Emmental cheese

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Country of origin Switzerland
Region, town Bern, Emmental
Source of milk Cows
Pasteurized Not traditionally
Texture Hard
Aging time 2-18 months depending on variety
Certification Some varieties
Commons page Related media on Wikimedia Commons

Emmentaler or Emmental is a yellow, medium-hard cheese that originated in the area around Emmental, Switzerland. It is one of the cheeses of Switzerland, and is sometimes known as Swiss cheese. While the denomination "Emmentaler Switzerland" is protected, "Emmentaler" is not; as such, Emmentaler cheeses of other origins, especially from France and Bavaria, are widely available, and even Finland is an exporter of Emmentaler cheese.

Emmentaler has a savoury, but not very sharp taste. Three types of bacteria are used in the production of Emmentaler: Streptococcus thermophilus, Lactobacillus helveticus, and Propionibacterium freudenreichii. The large holes formed within the cheese are caused by a presence of hay particles which cause gradually larger holes when the cheese is being matured. (This research has not been peer reviewed.) [1] Historically, the holes were a sign of imperfection, and until modern times, cheese makers would try to avoid them.[2] Emmentaler cheese is used in a variety of dishes, including some types of pizza, and ravioli, where it is often accompanied by prosciutto.

Emmentaler in Switzerland in the 21st century[edit]

Eighteen-month matured raw-milk Emmental AOC Extra by Swiss affineur Rolf Beeler
  • Emmentaler Switzerland AOC has been registered since 2000[3] as an appellation d'origine contrôlée (AOC).[4] In 2013, it was replaced by the appellation d'origine protégée (AOP) certification. This “original Emmentaler” must be aged for a minimum of four months. It is produced in a round shape with a natural rind, and aged in traditional cellars. The original Emmentaler exists with different age profiles: classic - four months, reserve - eight months, and Premier Cru - 14 months. It is produced with raw cow's milk, adding only natural ingredients (water, salt, natural starter cultures and rennet). Preservatives or ingredients from genetically modified organisms are not allowed. Emmental AOC is still produced in small rural dairies.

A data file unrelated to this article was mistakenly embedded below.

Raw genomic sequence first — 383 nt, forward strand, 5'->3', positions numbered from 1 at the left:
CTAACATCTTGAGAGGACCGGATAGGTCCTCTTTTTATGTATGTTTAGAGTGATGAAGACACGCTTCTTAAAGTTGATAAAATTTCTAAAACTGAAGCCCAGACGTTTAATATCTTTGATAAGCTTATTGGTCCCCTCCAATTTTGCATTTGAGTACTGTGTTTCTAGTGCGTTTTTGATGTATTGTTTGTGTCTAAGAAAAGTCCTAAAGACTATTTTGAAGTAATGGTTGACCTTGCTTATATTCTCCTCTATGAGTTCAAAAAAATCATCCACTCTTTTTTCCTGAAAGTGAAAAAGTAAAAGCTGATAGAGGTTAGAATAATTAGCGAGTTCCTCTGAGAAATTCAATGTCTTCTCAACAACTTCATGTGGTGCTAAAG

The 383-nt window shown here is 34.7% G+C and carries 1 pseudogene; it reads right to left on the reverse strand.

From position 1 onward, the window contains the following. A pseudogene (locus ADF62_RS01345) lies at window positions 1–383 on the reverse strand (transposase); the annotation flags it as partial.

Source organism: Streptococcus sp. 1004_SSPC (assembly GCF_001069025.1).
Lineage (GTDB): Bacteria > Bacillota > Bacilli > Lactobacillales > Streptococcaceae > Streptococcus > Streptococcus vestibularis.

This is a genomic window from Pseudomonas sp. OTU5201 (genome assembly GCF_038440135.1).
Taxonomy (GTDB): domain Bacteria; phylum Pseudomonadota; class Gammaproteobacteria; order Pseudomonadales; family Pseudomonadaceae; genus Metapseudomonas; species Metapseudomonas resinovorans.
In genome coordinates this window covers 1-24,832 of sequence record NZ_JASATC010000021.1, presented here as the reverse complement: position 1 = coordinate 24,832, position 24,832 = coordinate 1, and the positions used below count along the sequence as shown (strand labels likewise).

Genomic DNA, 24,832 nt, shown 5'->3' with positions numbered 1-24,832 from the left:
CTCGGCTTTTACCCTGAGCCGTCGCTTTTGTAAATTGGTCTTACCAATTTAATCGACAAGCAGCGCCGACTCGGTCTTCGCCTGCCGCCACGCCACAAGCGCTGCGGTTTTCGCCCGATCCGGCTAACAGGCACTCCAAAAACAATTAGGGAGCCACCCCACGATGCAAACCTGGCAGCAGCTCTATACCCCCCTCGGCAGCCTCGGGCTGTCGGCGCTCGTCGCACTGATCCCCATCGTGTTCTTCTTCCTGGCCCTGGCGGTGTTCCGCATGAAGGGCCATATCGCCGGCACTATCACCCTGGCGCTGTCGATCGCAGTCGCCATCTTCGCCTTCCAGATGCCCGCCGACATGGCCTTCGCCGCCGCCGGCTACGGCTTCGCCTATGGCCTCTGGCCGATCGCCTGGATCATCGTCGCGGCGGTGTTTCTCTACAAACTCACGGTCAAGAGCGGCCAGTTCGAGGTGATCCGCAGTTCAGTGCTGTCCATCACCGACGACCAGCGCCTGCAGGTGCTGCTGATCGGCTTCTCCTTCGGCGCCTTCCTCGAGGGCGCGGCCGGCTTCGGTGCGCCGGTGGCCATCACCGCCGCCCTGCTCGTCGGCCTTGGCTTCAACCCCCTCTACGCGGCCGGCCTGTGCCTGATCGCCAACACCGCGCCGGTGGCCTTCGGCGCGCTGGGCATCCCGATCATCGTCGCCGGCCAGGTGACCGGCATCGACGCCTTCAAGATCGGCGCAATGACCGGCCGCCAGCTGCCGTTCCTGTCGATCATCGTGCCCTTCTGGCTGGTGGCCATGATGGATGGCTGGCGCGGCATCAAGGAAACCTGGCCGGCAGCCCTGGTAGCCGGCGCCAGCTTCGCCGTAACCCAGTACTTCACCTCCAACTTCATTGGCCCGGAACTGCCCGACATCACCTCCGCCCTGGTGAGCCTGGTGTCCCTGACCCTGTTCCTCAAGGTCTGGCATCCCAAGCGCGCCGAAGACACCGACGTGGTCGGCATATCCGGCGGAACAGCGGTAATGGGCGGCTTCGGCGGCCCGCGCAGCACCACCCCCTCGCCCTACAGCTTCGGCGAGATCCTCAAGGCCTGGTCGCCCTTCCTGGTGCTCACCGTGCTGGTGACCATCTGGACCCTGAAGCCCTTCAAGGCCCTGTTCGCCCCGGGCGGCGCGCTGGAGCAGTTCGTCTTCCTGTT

• Emmentaler Switzerland Premier Cru is a special Emmentaler aged for 14 months in humid caves. It was the first cheese from Switzerland to win the title World Champion at the Wisconsin (USA) Cheese World Championships in 2006.[5] It was nominated best cheese among over 1,700 competitors.[6] For this achievement, it has received a place in the Historic Museum in Bern, Switzerland.

In cooking, it is often put on top of gratins, or dishes which are put in the oven to let the cheese melt and become golden-brown and crusty. It is also used for fondue, in which case it is mixed with Gruyère cheese.

Emmentaler outside Switzerland[edit]

Several varieties of Emmentaler have certification, these include:

  • Allgäuer Emmentaler, from Bavaria, Germany, has PDO status[7]
  • Emmental de Savoie, from Savoie, France, has PGI status[8]
  • Emmental français est-central from Franche-Comté, France, also has PGI status[9]

See also[edit]


  1. ^ Swiss cheese hole mystery solved: It's all down to dirt. BBC (28 May 2015). Retrieved May 31, 2015.
  2. ^ Scientific American Cheese Story August 2010 Pg 33
  3. ^ "AOC-Label für den Käse mit den grössen Löchern". Swiss Info. 13 September 2004. Retrieved 11 December 2009. 
  4. ^ Emmentaler AOC website accessed 11 December 2009. It appears this AOC is not recognized in the EU.
  5. ^ "Worlds Best Cheese" (PDF) (Press release). Von Mühlenen AG. 24 March 2006. Retrieved 2009-12-11.  accessed 11 December 2009
  6. ^ NICK HEYNEN (March 12, 2008). "CITY HOSTS SUPER BOWL OF CHEESE". Wisconsin State Journal. Retrieved 11 December 2009. . This article mentions 1,941 dairy products, including butters and cheeses.
  7. ^ EU Profile - Allgäuer Emmentaler (accessed 08/06/2009)
  8. ^ EU Profile - Savoie Emmental (accessed 08/06/2009)
  9. ^ EU Profile - Est-Central Emmental (accessed 08/06/2009)

External links[edit]